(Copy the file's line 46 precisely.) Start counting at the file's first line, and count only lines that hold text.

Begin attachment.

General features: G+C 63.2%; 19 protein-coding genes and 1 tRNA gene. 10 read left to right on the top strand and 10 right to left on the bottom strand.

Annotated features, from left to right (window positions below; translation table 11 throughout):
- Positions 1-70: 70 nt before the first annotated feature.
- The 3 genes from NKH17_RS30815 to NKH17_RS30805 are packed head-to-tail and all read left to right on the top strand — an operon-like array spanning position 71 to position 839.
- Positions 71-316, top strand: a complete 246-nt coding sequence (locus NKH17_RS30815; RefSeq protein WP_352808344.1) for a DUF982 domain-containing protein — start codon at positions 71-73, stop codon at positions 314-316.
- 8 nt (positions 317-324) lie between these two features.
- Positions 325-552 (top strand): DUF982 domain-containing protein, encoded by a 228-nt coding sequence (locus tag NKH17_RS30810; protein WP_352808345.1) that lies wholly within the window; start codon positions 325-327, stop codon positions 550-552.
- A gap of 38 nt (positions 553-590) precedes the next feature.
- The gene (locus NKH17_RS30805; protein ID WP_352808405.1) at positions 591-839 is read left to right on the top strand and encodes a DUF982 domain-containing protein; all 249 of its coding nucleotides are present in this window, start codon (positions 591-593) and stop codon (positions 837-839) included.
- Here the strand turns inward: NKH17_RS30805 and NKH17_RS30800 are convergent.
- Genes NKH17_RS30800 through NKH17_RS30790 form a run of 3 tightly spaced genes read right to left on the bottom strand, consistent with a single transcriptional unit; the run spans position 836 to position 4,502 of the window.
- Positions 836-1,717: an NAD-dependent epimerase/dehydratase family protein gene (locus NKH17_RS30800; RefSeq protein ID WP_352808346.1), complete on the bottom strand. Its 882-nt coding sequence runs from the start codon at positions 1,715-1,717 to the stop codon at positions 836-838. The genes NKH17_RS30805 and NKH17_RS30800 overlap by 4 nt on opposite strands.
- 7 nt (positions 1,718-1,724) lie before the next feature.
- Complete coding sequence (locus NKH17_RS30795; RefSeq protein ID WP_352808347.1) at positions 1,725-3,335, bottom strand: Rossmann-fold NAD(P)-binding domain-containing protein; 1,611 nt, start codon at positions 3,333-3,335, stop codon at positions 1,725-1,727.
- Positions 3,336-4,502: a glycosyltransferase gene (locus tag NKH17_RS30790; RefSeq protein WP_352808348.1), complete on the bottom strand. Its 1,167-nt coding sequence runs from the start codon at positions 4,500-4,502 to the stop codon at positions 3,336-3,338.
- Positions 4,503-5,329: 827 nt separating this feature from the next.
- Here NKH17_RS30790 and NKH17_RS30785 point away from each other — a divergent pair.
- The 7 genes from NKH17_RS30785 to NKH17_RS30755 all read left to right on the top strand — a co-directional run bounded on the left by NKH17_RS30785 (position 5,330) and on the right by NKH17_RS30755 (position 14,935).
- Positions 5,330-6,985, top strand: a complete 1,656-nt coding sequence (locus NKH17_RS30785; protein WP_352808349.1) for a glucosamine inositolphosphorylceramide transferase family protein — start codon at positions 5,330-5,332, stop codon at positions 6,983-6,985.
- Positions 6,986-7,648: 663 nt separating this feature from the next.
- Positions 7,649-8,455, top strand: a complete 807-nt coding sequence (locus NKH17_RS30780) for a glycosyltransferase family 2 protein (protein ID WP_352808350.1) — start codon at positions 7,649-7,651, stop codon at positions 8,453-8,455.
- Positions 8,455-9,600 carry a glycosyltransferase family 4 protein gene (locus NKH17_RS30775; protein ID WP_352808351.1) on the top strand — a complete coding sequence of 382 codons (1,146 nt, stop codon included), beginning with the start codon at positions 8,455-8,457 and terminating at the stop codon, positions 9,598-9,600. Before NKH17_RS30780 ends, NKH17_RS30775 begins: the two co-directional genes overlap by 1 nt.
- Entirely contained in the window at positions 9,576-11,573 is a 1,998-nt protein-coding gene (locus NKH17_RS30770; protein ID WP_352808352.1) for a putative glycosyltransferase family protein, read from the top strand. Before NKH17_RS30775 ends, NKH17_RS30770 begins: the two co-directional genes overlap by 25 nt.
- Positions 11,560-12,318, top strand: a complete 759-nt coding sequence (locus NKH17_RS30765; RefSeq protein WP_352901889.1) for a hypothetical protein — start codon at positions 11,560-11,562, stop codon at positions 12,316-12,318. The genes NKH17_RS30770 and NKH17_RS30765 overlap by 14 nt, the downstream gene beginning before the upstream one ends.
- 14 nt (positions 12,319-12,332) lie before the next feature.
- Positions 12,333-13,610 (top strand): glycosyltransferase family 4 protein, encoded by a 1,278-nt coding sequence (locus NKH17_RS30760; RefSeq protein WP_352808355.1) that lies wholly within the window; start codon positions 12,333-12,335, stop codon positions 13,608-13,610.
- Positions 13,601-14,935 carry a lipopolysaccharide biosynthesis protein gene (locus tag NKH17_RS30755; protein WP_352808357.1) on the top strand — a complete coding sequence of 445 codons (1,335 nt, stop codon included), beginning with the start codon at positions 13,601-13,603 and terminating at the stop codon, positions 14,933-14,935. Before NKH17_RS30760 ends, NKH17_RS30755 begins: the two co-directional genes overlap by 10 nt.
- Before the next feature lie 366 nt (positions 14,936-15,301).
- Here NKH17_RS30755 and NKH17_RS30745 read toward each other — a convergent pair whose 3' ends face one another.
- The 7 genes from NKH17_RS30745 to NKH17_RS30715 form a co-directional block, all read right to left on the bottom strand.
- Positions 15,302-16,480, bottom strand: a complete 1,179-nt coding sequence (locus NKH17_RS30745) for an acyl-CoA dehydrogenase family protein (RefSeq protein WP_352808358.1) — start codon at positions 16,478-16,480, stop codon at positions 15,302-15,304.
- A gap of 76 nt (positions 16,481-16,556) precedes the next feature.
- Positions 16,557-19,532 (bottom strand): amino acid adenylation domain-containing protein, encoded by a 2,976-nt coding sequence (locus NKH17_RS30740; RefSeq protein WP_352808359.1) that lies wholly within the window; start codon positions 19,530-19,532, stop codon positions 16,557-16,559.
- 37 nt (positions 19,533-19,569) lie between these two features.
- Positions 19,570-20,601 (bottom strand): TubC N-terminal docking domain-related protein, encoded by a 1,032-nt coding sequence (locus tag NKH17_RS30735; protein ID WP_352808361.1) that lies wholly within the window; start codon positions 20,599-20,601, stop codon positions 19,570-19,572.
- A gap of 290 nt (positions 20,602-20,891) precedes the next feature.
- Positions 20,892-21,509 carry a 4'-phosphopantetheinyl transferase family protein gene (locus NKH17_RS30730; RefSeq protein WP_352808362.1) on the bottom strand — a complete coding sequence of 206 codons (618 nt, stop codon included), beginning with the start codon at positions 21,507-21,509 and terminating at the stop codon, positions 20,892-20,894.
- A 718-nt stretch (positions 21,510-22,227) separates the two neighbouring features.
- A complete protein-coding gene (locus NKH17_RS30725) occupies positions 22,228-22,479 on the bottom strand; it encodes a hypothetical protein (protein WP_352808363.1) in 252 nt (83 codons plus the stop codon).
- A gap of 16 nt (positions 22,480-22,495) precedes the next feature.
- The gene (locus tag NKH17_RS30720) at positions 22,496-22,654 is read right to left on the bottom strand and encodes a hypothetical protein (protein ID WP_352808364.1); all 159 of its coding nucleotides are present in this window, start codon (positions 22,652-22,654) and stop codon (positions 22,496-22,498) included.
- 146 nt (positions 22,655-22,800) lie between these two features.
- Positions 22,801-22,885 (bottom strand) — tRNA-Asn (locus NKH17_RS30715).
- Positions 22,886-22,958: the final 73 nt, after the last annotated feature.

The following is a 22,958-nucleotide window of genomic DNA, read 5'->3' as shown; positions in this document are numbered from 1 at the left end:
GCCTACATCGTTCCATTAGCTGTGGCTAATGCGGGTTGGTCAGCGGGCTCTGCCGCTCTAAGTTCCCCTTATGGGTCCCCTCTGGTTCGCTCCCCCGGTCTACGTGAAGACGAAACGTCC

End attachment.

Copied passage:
GCCTACATCGTTCCATTAGCTGTGGCTAATGCGGGTTGGTCAGCGGGCTCTGCCGCTCTAAGTTCCCCTTATGGGTCCCCTCTGGTTCGCTCCCCCGGTCTACGTGAAGACGAAACGTCC